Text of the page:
President of Belarus Alexander Lukashenko and Russia’s President Vladimir Putin
A glance at a map shows the unique geographical situation of Belarus. To the west, the country borders on NATO members Poland, Lithuania and Latvia. To the south is neighbor Ukraine, and to the east is Russia.
But Belarus is far from being a “buffer state,” said Gustav Gressel of the European Council on Foreign Relations, a pan-European think tank. Belarus isn’t “neutral” like Switzerland, Sweden or Finland,” he said — it’s part of the Collective Security Treaty Organization (CSTO), a six-country military alliance dominated by Russia.
Created in 2002, the alliance — which isn’t as close-knit as NATO — includes Armenia and three Central Asian republics, alongside Russia and Belarus. This past weekend after talks with the Kremlin, Belarusian President Alexander Lukashenko referred to the alliance when he said Russia would stand by its Belarusian ally within the framework of the treaty.
Pointing the finger at NATO
Lukashenko made the comment after accusing NATO of building up troops on Belarus’ western border, a claim the alliance has rejected.
“We remain vigilant, strictly defensive and ready to deter any aggression against NATO allies,” said NATO Secretary-General Jens Stoltenberg on Monday.
In response, Lukashenko ordered Belarusian military exercises near the borders of Lithuania and Poland — an attempt to create an external threat to encourage a Russian military intervention, said Gressel. “But Putin has no intention of doing that. As long as Belarus doesn’t cross any red lines — as long as it sticks to the treaties on state union, economic and military cooperation, Russia will not intervene,” he said.
According to Gressel and other experts, Russia isn’t pinning its hopes on the weakened autocrat, but on the fact that Belarus is and remains a pro-Russia country. They believe the Kremlin wouldn’t mind a change in government, as long as it doesn’t involve an abrupt turn toward the West, the EU or NATO.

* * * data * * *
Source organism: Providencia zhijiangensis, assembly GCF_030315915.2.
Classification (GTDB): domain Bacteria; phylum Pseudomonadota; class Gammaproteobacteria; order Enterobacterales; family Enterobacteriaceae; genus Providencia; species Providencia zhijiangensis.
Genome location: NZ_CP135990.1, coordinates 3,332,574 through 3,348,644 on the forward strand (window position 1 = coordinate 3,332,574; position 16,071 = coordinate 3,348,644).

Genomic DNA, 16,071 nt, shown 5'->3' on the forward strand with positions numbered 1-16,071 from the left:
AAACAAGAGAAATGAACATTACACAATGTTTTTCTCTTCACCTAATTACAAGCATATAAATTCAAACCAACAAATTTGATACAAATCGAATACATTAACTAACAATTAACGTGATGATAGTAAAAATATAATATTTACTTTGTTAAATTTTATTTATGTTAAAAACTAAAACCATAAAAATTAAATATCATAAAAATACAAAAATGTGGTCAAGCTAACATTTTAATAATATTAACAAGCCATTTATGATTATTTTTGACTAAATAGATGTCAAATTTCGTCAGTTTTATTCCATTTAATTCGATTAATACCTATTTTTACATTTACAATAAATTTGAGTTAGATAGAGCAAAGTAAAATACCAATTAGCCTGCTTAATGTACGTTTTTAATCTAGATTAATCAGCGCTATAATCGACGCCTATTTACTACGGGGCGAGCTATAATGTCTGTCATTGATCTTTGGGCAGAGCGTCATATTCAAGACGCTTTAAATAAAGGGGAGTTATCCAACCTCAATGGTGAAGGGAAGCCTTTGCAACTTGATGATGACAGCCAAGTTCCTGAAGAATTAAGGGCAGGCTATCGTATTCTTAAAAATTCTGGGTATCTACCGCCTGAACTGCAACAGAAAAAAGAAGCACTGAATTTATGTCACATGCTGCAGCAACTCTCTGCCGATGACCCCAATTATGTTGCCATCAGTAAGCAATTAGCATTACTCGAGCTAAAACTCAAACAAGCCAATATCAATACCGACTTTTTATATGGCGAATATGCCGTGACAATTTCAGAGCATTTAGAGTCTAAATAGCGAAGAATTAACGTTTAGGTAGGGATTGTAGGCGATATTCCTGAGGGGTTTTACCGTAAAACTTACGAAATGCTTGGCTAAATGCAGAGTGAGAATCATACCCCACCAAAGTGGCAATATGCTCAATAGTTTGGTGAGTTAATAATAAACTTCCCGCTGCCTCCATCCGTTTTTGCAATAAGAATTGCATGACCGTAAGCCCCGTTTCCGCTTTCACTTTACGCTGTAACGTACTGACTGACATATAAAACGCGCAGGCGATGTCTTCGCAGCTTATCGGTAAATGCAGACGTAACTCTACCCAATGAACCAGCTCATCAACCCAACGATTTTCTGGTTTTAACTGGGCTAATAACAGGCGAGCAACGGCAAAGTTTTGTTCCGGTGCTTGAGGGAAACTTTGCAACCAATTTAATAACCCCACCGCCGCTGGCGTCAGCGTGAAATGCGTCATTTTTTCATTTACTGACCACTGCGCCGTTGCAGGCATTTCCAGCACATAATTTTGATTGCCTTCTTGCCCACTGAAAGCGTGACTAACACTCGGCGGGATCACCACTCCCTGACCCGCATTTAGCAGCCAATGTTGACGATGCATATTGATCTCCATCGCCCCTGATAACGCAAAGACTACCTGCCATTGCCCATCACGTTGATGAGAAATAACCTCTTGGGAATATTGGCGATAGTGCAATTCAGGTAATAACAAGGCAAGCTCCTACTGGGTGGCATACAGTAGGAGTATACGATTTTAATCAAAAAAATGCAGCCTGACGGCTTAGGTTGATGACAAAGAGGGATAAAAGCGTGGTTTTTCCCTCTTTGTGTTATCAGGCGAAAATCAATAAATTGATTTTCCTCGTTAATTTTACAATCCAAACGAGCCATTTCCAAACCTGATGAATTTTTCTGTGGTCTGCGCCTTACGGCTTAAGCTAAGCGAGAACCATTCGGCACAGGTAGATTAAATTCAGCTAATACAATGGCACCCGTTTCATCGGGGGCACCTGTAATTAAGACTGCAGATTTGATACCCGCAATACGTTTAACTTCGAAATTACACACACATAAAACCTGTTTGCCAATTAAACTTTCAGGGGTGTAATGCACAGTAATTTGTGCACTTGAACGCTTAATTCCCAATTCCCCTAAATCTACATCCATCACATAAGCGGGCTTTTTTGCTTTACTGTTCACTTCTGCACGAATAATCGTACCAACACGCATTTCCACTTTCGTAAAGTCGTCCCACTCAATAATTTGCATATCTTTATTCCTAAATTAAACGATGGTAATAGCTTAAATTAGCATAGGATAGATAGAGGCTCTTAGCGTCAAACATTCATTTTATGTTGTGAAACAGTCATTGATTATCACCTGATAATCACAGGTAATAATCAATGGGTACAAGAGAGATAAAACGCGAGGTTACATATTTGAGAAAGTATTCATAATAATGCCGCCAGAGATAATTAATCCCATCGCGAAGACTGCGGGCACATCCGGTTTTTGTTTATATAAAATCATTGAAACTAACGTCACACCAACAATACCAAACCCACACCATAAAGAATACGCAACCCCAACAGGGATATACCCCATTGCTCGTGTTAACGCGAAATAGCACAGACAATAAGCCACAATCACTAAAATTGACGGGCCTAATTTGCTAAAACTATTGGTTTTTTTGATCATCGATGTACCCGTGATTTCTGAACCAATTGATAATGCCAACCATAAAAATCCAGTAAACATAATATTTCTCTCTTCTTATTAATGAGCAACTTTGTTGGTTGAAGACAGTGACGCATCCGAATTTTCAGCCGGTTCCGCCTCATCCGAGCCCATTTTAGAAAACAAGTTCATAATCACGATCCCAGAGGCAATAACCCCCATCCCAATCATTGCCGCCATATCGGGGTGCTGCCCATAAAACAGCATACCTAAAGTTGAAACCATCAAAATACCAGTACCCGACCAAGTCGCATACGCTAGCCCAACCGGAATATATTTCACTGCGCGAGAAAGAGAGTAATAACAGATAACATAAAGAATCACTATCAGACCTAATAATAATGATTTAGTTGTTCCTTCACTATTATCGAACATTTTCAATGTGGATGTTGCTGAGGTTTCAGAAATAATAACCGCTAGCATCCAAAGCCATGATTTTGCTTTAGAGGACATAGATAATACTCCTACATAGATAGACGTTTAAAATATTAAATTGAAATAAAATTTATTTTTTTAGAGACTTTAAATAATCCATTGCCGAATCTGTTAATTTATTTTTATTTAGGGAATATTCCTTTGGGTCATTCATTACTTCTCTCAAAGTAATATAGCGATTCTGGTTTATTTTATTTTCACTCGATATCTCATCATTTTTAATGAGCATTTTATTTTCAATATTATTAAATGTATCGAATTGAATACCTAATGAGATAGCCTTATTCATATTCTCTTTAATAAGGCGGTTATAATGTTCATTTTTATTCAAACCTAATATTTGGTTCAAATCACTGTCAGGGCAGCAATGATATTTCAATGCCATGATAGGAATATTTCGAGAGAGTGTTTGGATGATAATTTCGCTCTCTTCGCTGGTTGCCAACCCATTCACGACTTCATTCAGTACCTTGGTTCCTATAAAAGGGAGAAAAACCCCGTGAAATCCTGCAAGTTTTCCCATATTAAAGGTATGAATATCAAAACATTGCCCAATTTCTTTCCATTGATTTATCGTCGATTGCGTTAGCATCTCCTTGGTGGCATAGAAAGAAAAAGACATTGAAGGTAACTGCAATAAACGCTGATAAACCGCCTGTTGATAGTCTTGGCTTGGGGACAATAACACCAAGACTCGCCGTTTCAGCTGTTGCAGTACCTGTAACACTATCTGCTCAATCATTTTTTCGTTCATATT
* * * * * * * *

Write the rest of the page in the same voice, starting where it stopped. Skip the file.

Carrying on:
That doesn’t appear to be the aim of this protest movement. The opposition hasn’t suggested that Belarus join the EU, for instance, making the sanctions that the EU now wants to impose on officials responsible for the post-election crackdown rather counterproductive, Belarus opposition politician Maria Kolesnikova told Germany’s Welt am Sonntag paper. She said it was “too soon” for sanctions, adding that they would only burden talks between the government and the opposition.
For days, diplomats in Brussels have been warning against giving Russia any excuse to claim the EU is interfering in Belarusian affairs. “The people of Belarus have the right to decide on their future and freely elect their leader,” tweeted European Council President Charles Michel on Monday.
I will call a meeting of the members of the European Council this Wednesday 12h00 to discuss the situation in #Belarus
The people of Belarus have the right to decide on their future and freely elect their leader
Violence against protesters is unacceptable and cannot be allowed
— Charles Michel (@eucopresident) August 17, 2020
Speaking by telephone on Tuesday, German Chancellor Angela Merkel and Russian President Vladimir Putin reportedly agreed that there should be “no external interference.”
No comparison with Ukraine
Gressel told DW that the situation in Belarus isn’t the same as in Ukraine, where Putin annexed the Crimean Peninsula in 2014 after the country took a sudden pro-Western stance, igniting the ongoing conflict along its eastern border. Belarusians tend to be pro-Russia, said Gressel, and both countries are part of the CSTO, so why invade?
He believes Lukashenko’s fluctuating course is much more problematic. Just days before the election on August 9, the president accused 32 Russians of being mercenaries out to destabilize his country and had them arrested.
Lukashenko has never assented to Russia’s wish for a major Russian military base in Belarus — he has always wanted his independence. He even forged tentative ties with NATO, taking part in various programs and even pondering joint military exercises. The EU reciprocated his overtures in 2016 by lifting sanctions against senior government leaders.
In the event of a new election, some commentators suspect the Kremlin would count on voters to back a modern, pro-Russian successor to Lukashenko. Viktor Babariko, jailed in May on money-laundering and tax-evasion charges that he called politically motivated, would fit that description. Babariko, who heads a Belarusian subsidiary of Russia’s Gazprom, has advocated independence from the West and from Russia.
Ukraine isn’t a good comparison — but what about Armenia, where the pro-Russia head of government was replaced by a presumably more Western-oriented politician in the 2018 Velvet Revolution? Back then, the Kremlin watched and waited.
Today, Armenia is no closer to withdrawing from the economic union or the military treaty with Russia. And Prime Minister Nikol Pashinyan, once the leader of the protest movement, is seen as one of Putin’s close allies.
Read the original text at Deutsche Welle.